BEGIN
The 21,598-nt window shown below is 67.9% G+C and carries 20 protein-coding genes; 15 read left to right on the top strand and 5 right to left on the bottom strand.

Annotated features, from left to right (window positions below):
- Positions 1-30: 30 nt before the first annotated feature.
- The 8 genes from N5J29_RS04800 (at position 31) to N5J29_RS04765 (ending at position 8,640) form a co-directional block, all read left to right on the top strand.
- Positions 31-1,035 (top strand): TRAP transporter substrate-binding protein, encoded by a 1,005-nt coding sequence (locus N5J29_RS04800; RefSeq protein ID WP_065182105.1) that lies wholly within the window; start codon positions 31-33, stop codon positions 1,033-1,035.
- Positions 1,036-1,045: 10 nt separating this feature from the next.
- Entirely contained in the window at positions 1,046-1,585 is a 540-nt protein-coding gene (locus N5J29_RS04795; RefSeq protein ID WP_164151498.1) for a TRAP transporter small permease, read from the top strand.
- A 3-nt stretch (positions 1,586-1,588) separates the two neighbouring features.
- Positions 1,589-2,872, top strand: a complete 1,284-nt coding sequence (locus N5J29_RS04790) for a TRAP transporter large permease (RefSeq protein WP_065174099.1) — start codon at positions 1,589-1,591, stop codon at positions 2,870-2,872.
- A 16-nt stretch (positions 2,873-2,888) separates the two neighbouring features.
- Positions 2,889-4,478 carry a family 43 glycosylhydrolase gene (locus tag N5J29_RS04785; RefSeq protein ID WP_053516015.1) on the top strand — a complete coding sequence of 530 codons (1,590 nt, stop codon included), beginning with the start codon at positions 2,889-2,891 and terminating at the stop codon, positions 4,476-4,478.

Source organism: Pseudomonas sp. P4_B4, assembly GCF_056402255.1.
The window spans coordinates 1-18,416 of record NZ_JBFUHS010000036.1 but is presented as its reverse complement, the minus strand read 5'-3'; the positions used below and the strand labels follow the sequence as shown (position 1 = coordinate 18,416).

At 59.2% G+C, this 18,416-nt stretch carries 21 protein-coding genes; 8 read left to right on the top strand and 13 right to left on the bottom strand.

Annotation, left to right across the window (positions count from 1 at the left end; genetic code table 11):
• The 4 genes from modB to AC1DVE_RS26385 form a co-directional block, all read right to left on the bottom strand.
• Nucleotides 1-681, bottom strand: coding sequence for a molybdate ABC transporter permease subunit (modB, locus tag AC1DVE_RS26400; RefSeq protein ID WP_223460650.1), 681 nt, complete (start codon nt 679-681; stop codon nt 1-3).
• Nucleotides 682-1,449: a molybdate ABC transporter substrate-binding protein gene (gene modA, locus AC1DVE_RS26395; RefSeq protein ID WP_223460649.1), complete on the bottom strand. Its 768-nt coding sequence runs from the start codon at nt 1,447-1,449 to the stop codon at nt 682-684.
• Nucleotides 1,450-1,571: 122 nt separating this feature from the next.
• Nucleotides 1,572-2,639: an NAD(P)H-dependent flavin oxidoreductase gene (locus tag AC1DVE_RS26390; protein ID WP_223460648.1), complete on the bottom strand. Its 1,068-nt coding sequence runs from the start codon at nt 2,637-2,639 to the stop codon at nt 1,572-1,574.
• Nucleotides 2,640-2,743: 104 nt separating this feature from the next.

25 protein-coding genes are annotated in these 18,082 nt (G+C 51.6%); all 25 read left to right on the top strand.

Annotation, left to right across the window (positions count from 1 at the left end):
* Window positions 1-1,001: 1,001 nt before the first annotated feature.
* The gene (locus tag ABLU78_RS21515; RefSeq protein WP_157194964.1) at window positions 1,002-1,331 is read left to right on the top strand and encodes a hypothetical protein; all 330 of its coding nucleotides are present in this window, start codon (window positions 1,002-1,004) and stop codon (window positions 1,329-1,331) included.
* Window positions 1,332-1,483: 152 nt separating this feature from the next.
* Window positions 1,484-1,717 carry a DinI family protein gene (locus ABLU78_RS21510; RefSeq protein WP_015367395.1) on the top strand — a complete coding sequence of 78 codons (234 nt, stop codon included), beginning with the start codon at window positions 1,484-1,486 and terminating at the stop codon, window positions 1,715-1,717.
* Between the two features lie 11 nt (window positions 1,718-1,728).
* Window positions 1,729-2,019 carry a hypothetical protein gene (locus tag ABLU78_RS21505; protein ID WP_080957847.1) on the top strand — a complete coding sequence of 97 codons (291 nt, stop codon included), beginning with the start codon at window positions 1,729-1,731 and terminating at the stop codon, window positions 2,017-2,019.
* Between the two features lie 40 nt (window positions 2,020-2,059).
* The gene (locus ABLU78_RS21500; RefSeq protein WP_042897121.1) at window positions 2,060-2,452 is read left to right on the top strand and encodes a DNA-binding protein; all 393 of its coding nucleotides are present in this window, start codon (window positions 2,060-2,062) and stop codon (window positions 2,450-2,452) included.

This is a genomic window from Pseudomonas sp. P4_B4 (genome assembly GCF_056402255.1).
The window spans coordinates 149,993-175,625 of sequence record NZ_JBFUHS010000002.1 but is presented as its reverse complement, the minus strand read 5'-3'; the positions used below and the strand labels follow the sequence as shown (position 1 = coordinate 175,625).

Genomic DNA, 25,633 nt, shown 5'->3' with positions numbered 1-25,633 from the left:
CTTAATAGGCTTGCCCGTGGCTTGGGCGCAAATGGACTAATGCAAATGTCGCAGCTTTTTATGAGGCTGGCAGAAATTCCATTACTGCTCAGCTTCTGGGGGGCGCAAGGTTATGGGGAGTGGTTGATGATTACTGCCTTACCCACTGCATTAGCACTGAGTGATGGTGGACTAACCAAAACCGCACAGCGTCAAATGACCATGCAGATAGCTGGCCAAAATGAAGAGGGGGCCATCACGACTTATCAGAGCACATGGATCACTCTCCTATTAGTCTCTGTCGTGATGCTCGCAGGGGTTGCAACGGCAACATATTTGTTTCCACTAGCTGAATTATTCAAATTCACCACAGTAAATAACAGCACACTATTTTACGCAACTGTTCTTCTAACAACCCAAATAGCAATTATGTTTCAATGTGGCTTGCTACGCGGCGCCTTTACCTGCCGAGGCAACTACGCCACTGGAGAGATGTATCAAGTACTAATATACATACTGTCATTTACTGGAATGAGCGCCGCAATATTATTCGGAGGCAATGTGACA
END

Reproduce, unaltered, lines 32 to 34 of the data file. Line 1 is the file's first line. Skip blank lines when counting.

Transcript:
This is a genomic window from Pseudomonas sp. P4_B4 (genome assembly GCF_056402255.1).
The window spans coordinates 149,993-175,625 of sequence record NZ_JBFUHS010000002.1 but is presented as its reverse complement, the minus strand read 5'-3'; the positions used below and the strand labels follow the sequence as shown (position 1 = coordinate 175,625).

Genomic DNA, 25,633 nt, shown 5'->3' with positions numbered 1-25,633 from the left: